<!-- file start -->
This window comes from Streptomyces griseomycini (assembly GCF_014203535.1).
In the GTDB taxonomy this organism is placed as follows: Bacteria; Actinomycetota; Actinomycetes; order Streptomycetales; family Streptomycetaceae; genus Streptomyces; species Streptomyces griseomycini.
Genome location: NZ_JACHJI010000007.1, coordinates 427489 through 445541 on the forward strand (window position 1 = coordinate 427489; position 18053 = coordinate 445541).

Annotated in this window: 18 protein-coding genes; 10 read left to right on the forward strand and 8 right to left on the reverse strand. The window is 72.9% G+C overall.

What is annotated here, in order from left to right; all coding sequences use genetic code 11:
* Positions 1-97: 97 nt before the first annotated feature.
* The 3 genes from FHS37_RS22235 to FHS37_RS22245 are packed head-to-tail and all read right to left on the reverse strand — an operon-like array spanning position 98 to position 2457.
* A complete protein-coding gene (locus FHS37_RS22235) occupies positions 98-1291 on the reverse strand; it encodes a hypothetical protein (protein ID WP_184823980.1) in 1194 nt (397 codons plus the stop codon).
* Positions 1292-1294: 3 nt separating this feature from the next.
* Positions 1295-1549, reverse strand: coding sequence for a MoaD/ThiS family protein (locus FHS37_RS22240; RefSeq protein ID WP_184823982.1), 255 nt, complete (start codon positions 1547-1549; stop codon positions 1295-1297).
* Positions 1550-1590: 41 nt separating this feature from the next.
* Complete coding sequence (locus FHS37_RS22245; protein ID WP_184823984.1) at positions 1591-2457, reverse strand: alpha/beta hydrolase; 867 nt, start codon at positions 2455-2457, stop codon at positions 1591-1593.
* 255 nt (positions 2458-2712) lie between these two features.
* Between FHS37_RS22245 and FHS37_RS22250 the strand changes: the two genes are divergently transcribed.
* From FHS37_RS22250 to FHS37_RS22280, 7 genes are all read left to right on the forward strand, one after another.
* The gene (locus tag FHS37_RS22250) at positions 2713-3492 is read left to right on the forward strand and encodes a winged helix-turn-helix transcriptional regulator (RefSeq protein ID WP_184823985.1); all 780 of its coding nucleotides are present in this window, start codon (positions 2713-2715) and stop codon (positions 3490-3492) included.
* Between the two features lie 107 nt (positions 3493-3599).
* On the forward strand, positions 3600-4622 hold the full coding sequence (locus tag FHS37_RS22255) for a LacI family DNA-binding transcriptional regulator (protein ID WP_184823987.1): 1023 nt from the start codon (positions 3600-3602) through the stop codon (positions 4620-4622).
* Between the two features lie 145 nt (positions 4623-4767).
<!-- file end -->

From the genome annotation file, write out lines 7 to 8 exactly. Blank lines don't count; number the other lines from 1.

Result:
* The 3 genes from FHS37_RS22235 to FHS37_RS22245 are packed head-to-tail and all read right to left on the reverse strand — an operon-like array spanning position 98 to position 2457.
* A complete protein-coding gene (locus FHS37_RS22235) occupies positions 98-1291 on the reverse strand; it encodes a hypothetical protein (protein ID WP_184823980.1) in 1194 nt (397 codons plus the stop codon).